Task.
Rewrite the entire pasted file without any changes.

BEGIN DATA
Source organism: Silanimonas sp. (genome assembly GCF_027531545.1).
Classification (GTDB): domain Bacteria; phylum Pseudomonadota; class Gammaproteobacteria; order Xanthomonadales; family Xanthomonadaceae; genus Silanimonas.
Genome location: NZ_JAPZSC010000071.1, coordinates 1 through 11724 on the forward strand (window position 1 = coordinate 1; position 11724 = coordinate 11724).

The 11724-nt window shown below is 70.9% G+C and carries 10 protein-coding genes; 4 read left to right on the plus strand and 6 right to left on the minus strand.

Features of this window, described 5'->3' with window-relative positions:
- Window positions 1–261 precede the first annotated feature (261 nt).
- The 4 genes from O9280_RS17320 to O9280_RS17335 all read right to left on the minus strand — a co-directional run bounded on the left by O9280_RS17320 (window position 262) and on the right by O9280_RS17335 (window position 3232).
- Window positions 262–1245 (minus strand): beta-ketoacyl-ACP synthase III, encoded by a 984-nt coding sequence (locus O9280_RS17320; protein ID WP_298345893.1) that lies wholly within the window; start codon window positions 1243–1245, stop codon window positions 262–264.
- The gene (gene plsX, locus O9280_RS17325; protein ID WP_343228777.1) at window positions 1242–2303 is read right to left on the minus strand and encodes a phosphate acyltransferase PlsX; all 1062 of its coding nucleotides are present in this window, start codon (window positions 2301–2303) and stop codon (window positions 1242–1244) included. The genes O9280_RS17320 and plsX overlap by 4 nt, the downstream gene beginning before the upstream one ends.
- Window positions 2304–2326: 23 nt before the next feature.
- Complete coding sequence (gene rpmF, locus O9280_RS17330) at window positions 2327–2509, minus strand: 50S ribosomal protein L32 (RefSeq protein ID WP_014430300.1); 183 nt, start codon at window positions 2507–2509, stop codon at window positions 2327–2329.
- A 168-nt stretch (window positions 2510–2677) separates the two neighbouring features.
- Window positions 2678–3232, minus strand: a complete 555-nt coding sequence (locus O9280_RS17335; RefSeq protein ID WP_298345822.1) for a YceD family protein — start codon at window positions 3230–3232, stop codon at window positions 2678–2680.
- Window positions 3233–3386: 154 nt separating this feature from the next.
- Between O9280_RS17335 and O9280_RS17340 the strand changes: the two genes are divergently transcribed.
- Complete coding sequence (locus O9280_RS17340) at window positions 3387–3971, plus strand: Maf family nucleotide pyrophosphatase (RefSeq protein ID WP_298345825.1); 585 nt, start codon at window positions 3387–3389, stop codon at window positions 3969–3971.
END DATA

Source organism: Silanimonas sp. (genome assembly GCF_027531545.1).
Classification (GTDB): domain Bacteria; phylum Pseudomonadota; class Gammaproteobacteria; order Xanthomonadales; family Xanthomonadaceae; genus Silanimonas.
Genome location: NZ_JAPZSC010000071.1, coordinates 1 through 11724 on the forward strand (window position 1 = coordinate 1; position 11724 = coordinate 11724).

The 11724-nt window shown below is 70.9% G+C and carries 10 protein-coding genes; 4 read left to right on the plus strand and 6 right to left on the minus strand.

Features of this window, described 5'->3' with window-relative positions:
- Window positions 1–261 precede the first annotated feature (261 nt).
- The 4 genes from O9280_RS17320 to O9280_RS17335 all read right to left on the minus strand — a co-directional run bounded on the left by O9280_RS17320 (window position 262) and on the right by O9280_RS17335 (window position 3232).
- Window positions 262–1245 (minus strand): beta-ketoacyl-ACP synthase III, encoded by a 984-nt coding sequence (locus O9280_RS17320; protein ID WP_298345893.1) that lies wholly within the window; start codon window positions 1243–1245, stop codon window positions 262–264.
- The gene (gene plsX, locus O9280_RS17325; protein ID WP_343228777.1) at window positions 1242–2303 is read right to left on the minus strand and encodes a phosphate acyltransferase PlsX; all 1062 of its coding nucleotides are present in this window, start codon (window positions 2301–2303) and stop codon (window positions 1242–1244) included. The genes O9280_RS17320 and plsX overlap by 4 nt, the downstream gene beginning before the upstream one ends.
- Window positions 2304–2326: 23 nt before the next feature.
- Complete coding sequence (gene rpmF, locus O9280_RS17330) at window positions 2327–2509, minus strand: 50S ribosomal protein L32 (RefSeq protein ID WP_014430300.1); 183 nt, start codon at window positions 2507–2509, stop codon at window positions 2327–2329.
- A 168-nt stretch (window positions 2510–2677) separates the two neighbouring features.
- Window positions 2678–3232, minus strand: a complete 555-nt coding sequence (locus O9280_RS17335; RefSeq protein ID WP_298345822.1) for a YceD family protein — start codon at window positions 3230–3232, stop codon at window positions 2678–2680.
- Window positions 3233–3386: 154 nt separating this feature from the next.
- Between O9280_RS17335 and O9280_RS17340 the strand changes: the two genes are divergently transcribed.
- Complete coding sequence (locus O9280_RS17340) at window positions 3387–3971, plus strand: Maf family nucleotide pyrophosphatase (RefSeq protein ID WP_298345825.1); 585 nt, start codon at window positions 3387–3389, stop codon at window positions 3969–3971.